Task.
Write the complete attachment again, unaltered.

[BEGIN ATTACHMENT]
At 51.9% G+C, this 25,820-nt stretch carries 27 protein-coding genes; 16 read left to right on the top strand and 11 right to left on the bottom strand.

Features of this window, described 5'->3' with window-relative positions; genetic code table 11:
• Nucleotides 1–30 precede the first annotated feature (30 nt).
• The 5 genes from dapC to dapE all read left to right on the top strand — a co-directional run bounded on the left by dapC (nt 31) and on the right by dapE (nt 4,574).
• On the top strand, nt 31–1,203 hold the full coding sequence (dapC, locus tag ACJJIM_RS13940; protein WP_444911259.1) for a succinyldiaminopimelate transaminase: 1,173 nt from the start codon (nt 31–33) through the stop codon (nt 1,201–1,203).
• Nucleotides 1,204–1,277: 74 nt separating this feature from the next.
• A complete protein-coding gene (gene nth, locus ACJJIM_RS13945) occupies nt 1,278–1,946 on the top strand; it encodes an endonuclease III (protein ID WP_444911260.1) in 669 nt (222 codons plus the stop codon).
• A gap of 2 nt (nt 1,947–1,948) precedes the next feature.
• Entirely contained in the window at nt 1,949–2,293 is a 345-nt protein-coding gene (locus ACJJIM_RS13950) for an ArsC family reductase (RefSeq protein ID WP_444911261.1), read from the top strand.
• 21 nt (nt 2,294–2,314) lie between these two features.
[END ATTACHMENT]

At 51.9% G+C, this 25,820-nt stretch carries 27 protein-coding genes; 16 read left to right on the top strand and 11 right to left on the bottom strand.

Features of this window, described 5'->3' with window-relative positions; genetic code table 11:
• Nucleotides 1–30 precede the first annotated feature (30 nt).
• The 5 genes from dapC to dapE all read left to right on the top strand — a co-directional run bounded on the left by dapC (nt 31) and on the right by dapE (nt 4,574).
• On the top strand, nt 31–1,203 hold the full coding sequence (dapC, locus tag ACJJIM_RS13940; protein WP_444911259.1) for a succinyldiaminopimelate transaminase: 1,173 nt from the start codon (nt 31–33) through the stop codon (nt 1,201–1,203).
• Nucleotides 1,204–1,277: 74 nt separating this feature from the next.
• A complete protein-coding gene (gene nth, locus ACJJIM_RS13945) occupies nt 1,278–1,946 on the top strand; it encodes an endonuclease III (protein ID WP_444911260.1) in 669 nt (222 codons plus the stop codon).
• A gap of 2 nt (nt 1,947–1,948) precedes the next feature.
• Entirely contained in the window at nt 1,949–2,293 is a 345-nt protein-coding gene (locus ACJJIM_RS13950) for an ArsC family reductase (RefSeq protein ID WP_444911261.1), read from the top strand.
• 21 nt (nt 2,294–2,314) lie between these two features.